In the first part of this two-part post, I described the beginning of my journey to a new career in terms of three stages: initial wayfinding, orientation in the business world, and finally, further explorations to try to find my place within it. This post addresses those further explorations. As in the earlier post, my intention here is not to present a “how-to guide” for a process I’ve yet to complete, but rather to fill in a few gaps in my own story and to share some approaches and resources that could be helpful to others making a similar transition.
3. Further Explorations
I landed in programming after re-connecting to realms of art, science, and mathematics that I had mostly neglected in recent years due to the demands of professional specialization. I had spent at least five years delving deeper and deeper into specific realms of human experience and historical knowledge, and now, for the first time in a long time, I had the mental space to venture beneath the surface of new areas of knowledge. The experience was, and continues to be, one of both exhilarating discovery and an almost overwhelming, ever-deeper awareness of the extent of my own ignorance. For me, this process of discovery has been both spiritual and scientific, personal and professional. In this post, I want to address the more professional side of things.
I’ve spent the most time studying within the fields of design, systems and network theory, mathematics, and, of course, programming. In many ways, there were easy natural bridges from my interests and work as a humanist to these other areas. Having studied premodern image theories and practices, and having worked with patterns of information access and organization through medieval manuscripts, I was quickly drawn to modern design as a language for information organization and communication. Having closely considered a variety of human systems, networks, and institutions in my work as a historian, I was especially interested to learn more about the interdisciplinary fields of systems, networks, and complexity. I was initially drawn to programming for many of the reasons I’ve previously described, and that interest, combined with the mathematical models I encountered in my reading in the natural and social sciences, incited me towards a renewed study of mathematics, which I plan to describe in a future post.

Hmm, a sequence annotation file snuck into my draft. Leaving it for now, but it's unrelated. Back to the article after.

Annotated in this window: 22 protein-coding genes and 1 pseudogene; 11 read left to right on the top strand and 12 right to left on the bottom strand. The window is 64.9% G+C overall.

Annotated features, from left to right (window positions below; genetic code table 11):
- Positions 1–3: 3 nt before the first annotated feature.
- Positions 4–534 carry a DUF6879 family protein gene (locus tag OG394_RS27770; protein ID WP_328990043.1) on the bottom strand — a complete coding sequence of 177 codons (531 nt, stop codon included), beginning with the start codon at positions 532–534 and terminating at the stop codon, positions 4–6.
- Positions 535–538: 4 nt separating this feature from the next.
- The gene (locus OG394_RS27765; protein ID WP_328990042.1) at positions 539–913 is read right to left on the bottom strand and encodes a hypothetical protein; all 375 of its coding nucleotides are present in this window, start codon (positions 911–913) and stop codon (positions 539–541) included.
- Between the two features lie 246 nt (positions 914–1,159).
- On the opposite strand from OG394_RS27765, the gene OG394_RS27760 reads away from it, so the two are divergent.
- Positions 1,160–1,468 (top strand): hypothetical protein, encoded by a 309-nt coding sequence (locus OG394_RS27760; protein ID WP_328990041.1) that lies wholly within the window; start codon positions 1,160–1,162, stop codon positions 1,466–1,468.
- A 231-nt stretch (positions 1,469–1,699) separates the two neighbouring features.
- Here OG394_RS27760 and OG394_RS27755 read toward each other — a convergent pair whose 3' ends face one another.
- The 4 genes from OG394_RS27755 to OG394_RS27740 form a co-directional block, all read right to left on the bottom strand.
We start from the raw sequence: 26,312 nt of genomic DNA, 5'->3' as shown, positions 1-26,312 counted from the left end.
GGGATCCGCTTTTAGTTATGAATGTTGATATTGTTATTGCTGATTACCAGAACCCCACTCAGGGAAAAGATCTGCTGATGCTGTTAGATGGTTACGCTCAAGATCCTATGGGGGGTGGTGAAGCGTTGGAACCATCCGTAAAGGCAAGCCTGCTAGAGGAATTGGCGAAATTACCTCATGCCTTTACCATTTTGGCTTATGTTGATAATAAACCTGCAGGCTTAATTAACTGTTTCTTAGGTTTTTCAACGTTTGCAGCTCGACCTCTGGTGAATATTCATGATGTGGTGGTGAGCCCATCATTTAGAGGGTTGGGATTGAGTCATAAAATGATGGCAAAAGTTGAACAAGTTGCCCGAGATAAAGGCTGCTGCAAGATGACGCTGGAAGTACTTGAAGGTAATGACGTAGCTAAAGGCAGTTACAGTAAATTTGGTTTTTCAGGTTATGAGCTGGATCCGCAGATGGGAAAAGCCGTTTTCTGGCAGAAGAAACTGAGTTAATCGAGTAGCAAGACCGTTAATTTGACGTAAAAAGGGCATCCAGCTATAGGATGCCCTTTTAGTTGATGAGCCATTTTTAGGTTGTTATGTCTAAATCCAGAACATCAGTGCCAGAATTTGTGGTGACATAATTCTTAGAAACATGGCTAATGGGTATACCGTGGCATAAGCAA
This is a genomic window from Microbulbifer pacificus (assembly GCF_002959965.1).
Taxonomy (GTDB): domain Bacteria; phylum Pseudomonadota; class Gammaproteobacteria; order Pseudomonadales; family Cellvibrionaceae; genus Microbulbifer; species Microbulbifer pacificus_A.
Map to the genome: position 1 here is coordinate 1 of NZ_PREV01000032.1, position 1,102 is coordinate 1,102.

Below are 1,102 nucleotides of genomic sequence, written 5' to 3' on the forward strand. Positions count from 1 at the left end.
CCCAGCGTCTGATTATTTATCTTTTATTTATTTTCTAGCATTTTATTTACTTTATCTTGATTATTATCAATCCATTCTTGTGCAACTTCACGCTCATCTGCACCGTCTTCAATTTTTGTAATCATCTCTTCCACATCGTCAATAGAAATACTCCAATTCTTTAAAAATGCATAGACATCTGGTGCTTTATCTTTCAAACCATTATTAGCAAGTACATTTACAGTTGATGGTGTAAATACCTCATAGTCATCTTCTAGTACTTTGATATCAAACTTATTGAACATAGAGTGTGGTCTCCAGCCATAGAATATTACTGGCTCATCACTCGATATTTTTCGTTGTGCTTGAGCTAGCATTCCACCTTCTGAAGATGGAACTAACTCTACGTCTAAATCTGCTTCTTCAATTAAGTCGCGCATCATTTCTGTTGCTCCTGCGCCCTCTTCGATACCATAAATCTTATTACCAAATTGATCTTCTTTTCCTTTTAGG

In the context of these and other studies, I also devoted time to thinking about thinking itself, and the techniques, patterns, and concepts that I apply in reasoning. I’ve deliberately sought to expand my conceptual vocabulary and abstract and clarify the processes that I use, in order to make them more easily and immediately transferable to other contexts. The many times that I have already been able to reapply elements from my earlier liberal arts education leads me to trust that this renewed expansion will pay future dividends, even if it has come at the immediate cost of some time and resources that I could have focused on more specific new skills.
Ultimately, this process of exploration and reflection led me to seek to develop new specific skills in programming. I’ve described this larger process here for two main reasons. First, I wanted to offer something to other current or former students and teachers in the humanities interested in making a career change. I wouldn’t consider this post a blueprint, but I hope it might serve as encouragement or a source of ideas for other transitions. Second, I wanted to further communicate something of the complexity of my own journey towards programming. I don’t want to give the impression that this was obvious or hasty, or that I simply fell into it. On the contrary, it has been quite a deliberative process, and the deliberation and exploration are part of my story.
The following is a short selection of some recommended resources drawn from my explorations. I provide ISBNs rather than full citation info to conserve space.
- Hack Design: Design lessons for programmer, curated by top designers, http://hackdesign.org/.
- Rebecca Hagen and Kim Golombisky, White Space is Not Your Enemy, 2nd ed., ISBN: 978-0240824147.
- William Lidwell, Kritina Holden, and Jill Butler, Universal Principles of Design, Revised and Updated, ISBN: 978-1592535873.
- Ellen Lupton and Jennifer Cole Phillips, Graphic Design: The New Basics, ISBN: 978-1568987705.
- Ellen Lupton, Thinking with Type, 2nd revised and expanded edition: A Critical Guide for Designers, Writers, Editors, & Students, ISBN: 978-1568989693.
- Donald A. Norman, The Design of Everyday Things, ISBN: 978-0465067107.
From the Sciences: Systems, Networks, Complexity:
- Albert-László Barabási, Linked: The New Science of Networks, ISBN: 978-0452284395.
- Donella H. Meadows, Thinking in Systems: A Primer, ISBN: 978-1603580557.
- Melanie Mitchell, Compexity: A Guided Tour, ISBN: 978-0199798100.
- Santa Fe Institute Bulletin, http://www.santafe.edu/research/publications/sfi-bulletin/
Thought Processes and Strategies:
- Edward B. Burger and Michael Starbird, The 5 Elements of Effective Thinking, ISBN: 978-0691156668.
- John Mason, with Leone Burton and Kaye Stacey, Thinking Mathematically, Revised Edition (1985), ISBN: 0201102382.
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